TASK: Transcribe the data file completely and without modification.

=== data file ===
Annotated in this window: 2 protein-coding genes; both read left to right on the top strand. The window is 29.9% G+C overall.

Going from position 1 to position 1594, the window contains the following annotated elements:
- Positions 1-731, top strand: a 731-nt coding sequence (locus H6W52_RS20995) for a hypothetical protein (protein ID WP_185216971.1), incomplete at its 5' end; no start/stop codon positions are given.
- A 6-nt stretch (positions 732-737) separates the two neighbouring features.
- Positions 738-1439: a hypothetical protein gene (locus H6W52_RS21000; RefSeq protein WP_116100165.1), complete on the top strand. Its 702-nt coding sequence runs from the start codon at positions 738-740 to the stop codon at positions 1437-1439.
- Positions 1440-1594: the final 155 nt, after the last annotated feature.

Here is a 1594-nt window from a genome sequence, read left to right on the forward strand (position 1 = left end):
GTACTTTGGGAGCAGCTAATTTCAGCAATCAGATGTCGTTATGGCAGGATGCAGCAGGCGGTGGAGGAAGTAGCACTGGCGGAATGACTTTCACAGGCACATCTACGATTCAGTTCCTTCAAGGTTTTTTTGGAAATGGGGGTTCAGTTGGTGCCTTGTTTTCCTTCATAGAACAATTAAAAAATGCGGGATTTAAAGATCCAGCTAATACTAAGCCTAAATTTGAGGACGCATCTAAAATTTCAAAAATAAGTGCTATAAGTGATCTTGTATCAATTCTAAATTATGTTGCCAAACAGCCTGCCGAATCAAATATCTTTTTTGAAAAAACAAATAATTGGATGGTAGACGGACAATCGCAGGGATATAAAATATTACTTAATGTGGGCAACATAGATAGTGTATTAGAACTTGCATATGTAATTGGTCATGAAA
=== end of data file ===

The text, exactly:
Annotated in this window: 2 protein-coding genes; both read left to right on the top strand. The window is 29.9% G+C overall.

Going from position 1 to position 1594, the window contains the following annotated elements:
- Positions 1-731, top strand: a 731-nt coding sequence (locus H6W52_RS20995) for a hypothetical protein (protein ID WP_185216971.1), incomplete at its 5' end; no start/stop codon positions are given.
- A 6-nt stretch (positions 732-737) separates the two neighbouring features.
- Positions 738-1439: a hypothetical protein gene (locus H6W52_RS21000; RefSeq protein WP_116100165.1), complete on the top strand. Its 702-nt coding sequence runs from the start codon at positions 738-740 to the stop codon at positions 1437-1439.
- Positions 1440-1594: the final 155 nt, after the last annotated feature.

Here is a 1594-nt window from a genome sequence, read left to right on the forward strand (position 1 = left end):
GTACTTTGGGAGCAGCTAATTTCAGCAATCAGATGTCGTTATGGCAGGATGCAGCAGGCGGTGGAGGAAGTAGCACTGGCGGAATGACTTTCACAGGCACATCTACGATTCAGTTCCTTCAAGGTTTTTTTGGAAATGGGGGTTCAGTTGGTGCCTTGTTTTCCTTCATAGAACAATTAAAAAATGCGGGATTTAAAGATCCAGCTAATACTAAGCCTAAATTTGAGGACGCATCTAAAATTTCAAAAATAAGTGCTATAAGTGATCTTGTATCAATTCTAAATTATGTTGCCAAACAGCCTGCCGAATCAAATATCTTTTTTGAAAAAACAAATAATTGGATGGTAGACGGACAATCGCAGGGATATAAAATATTACTTAATGTGGGCAACATAGATAGTGTATTAGAACTTGCATATGTAATTGGTCATGAAA